Owners of immovable property should be aware when granting a mandate to rental/selling agents to find suitable tenants for their properties.
Most estate and rental agencies include clauses in their standard lease agreements providing that in the event of the owner and tenant concluding a sale agreement after the expiry of the lease, the agency will earn the commission on the selling price.
A similar clause would read as follows:
“In the event that the tenant/occupier in terms of the lease agreement purchases the property, 007-Agencies will be entitled to a 5% (Plus VAT) agent’s commission on the sale of the property, based on the selling price and payable by the Landlord”
Not all owners are aware, but such a clause is prohibited by the EAAB’s Code of Conduct and is not enforceable, unless agreed to in writing by the Landlord.
What is allowed and enforceable is to create an ordinary open mandate in this manner from which the estate agency can eventually benefit. As the Consumer Protection Act applies to the relationship between landlords and agents and requires open and fair dealing by service providers, the agency should point out this clause to the landlord, failing which it may constitute grounds for the landlord to deny that he is bound by that provision.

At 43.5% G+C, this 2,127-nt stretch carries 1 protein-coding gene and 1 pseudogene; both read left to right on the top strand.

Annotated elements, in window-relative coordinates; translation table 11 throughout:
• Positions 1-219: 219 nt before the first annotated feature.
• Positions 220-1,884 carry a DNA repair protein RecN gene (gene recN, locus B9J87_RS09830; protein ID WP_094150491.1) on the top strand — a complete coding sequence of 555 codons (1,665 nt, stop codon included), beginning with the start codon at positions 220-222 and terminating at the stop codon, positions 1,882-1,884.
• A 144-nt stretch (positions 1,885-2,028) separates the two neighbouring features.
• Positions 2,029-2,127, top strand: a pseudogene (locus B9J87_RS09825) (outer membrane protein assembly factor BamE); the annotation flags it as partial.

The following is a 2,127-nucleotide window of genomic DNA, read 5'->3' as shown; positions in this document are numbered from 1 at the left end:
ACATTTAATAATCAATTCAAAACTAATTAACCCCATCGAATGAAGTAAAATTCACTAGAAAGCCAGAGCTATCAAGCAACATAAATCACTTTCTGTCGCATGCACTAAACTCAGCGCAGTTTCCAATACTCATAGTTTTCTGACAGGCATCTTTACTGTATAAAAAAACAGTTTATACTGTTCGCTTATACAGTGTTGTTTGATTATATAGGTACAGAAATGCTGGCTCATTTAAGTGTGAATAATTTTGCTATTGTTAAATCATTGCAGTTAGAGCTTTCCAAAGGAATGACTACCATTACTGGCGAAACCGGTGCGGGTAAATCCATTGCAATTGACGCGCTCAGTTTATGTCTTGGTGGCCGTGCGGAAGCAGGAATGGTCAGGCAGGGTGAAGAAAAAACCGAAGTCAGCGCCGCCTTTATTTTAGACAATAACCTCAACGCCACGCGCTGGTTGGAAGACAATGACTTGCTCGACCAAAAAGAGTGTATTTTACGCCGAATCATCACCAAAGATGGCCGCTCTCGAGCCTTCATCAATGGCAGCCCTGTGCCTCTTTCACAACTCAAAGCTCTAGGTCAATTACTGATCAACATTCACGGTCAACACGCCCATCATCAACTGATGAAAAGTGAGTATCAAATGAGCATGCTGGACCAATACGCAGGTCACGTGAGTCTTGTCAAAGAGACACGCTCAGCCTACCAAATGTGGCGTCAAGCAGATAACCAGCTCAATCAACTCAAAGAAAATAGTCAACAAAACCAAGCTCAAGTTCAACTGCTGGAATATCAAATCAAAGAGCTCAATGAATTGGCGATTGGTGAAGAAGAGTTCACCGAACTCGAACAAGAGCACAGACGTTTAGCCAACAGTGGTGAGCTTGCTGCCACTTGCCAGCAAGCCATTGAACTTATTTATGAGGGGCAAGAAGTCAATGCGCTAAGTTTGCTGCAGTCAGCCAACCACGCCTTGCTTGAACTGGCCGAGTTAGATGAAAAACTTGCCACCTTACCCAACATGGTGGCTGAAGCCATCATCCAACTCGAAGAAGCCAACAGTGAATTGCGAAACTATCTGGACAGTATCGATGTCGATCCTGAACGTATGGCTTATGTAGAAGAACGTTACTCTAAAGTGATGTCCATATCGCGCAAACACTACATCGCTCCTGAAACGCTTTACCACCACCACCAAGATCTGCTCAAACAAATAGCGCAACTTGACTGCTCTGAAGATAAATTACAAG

In other words, an owner who gives a mandate to an agency to obtain a tenant, is not obliged to accept such a clause in a lease agreement and must delete as part of the agreement. If, however, the Landlord signs the lease agreement with such a clause included, he/she will be bound to the payment of the commission to the agency in the event of a sale. There is an obligation on the agent to discuss and disclose the provisions of such a clause.
Wietz Viljoen, WVA-INC.
This article is for general information purposes and is aimed at advising the public. It should not be used or relied on as legal or other professional advice. No liability can be accepted for any errors or omissions nor for any loss or damage arising from reliance upon any information herein. Always contact your legal adviser for specific and detailed advice